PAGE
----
Native American Leaders: MN Public To Have No Say In Where Pipeline Goes If Energy Bill Passes

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On Thursday, April 6, concerned citizens and indigenous leaders came to the Minnesota State Capitol to oppose the Jobs and Energy Omnibus bill’s weakening of environmental review of pipelines.

Rep. Peggy Flanagan said the Jobs and Energy Omnibus bill has a lot in it, and one provision is especially dangerous. That is the amendment introduced by Rep. Pat Garofalo, which “essentially says that the Enbridge company can just come on in and put their pipeline wherever they’d like to put it, without consulting the public, without consulting the tribes, without consulting Minnesotans. And I think that’s wrong.” Flanagan cited the impact of the pipeline on Minnesota waters and especially on mahnomin, the wild rice that is spirit food.

Rep. Mary Kunesh, identifying herself as a proud descendant of the Standing Rock Reservation, spoke about her pride in the people who came together to oppose the Dakota Access Pipeline during 2016, and about the need to oppose weakening of pipeline review in Minnesota.

“A bad energy bill”

Video at top: news conference about energy bill
Video below: protest in Minnesota Capitol rotunda


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Rep. Frank Hornstein said the Jobs and Energy omnibus bill “is not really a jobs bill – it’s a bad energy bill.” He said the bill “really amounts to nothing but Disneyland for the fossil fuel industry. And there’s nothing more egregious than the Enbridge amendment.” He talked about Enbridge’s past record of spills and environmental fines, and said the Garofalo amendment would essentially give Enbridge a blank check.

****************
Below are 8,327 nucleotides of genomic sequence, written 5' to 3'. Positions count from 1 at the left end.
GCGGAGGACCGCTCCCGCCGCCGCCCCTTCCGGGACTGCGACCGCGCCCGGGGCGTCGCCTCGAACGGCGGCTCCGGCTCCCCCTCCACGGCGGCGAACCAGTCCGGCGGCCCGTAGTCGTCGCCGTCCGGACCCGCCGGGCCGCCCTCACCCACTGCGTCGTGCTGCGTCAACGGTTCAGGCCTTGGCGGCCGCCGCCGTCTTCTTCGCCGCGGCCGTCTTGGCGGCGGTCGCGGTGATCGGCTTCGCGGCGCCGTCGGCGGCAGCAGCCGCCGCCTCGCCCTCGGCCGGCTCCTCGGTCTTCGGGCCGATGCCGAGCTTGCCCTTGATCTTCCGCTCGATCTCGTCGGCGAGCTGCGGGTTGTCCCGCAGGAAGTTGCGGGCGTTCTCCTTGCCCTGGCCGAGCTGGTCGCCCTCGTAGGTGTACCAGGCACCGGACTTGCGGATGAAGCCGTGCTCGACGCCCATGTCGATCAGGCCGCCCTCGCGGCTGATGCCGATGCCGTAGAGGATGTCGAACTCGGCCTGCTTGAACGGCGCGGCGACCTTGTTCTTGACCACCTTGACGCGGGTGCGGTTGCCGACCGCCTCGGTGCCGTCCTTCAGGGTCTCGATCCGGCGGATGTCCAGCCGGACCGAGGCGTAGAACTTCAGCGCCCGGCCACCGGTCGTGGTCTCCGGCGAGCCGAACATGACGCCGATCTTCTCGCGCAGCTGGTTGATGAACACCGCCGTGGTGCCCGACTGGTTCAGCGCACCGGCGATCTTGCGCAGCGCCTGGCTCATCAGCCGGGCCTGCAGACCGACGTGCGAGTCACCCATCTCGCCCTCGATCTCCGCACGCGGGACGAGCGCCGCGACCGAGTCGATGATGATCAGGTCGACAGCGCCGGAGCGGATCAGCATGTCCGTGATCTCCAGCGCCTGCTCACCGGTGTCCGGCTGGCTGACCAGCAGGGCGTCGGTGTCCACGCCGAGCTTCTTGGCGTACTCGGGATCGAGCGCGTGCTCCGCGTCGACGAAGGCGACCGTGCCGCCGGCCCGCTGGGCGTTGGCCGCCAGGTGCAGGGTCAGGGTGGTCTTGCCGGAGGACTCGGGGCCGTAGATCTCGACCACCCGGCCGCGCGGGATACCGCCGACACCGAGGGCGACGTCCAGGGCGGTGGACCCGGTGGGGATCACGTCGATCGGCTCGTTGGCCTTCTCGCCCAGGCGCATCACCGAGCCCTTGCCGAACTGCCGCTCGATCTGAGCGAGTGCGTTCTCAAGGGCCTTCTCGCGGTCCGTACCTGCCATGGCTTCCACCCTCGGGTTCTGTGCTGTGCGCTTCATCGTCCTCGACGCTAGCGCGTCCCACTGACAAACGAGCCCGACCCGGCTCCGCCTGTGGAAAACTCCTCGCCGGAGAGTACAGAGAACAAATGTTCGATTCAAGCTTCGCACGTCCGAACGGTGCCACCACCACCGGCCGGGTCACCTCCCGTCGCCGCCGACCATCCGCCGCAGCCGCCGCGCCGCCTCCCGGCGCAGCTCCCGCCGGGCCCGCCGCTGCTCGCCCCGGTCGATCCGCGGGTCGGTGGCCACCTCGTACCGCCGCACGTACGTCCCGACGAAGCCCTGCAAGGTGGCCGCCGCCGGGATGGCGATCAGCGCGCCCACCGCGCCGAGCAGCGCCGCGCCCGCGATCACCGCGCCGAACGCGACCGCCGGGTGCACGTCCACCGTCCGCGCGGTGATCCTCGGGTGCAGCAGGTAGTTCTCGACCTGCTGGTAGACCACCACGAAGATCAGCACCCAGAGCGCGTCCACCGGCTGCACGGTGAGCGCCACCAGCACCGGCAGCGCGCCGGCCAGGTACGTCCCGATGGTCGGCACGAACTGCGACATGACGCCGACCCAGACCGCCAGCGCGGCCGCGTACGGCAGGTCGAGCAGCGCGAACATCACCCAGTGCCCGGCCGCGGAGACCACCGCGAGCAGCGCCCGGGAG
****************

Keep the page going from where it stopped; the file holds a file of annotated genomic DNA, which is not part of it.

Eryn Wise of Honor the Earth urged Minnesotans to protect our waters, citing bad behavior of Enbridge in Kalamazoo, when they had a pipeline spill there. She called on the governor to veto the bill.

The House passed the bill 76-55 Thursday. It now returns to the Senate for concurrence. The Senate passed its version 58-9 March 29. It likely will be left to a conference committee to try to work out the differences between the bills.


Bill Sorem

Bill Sorem is a longtime advertising professional who started with Campbell Mithun and ended up with his own agency. After a tour as a sailing fleet manager in the Virgin Islands he turned to database programming as an independent consultant. He has written sailing guides for the British Virgin Islands and Belize, and written for a number of blogs. In 2010, he volunteered as a citizen journalist with The UpTake and has stayed on as a video reporter.

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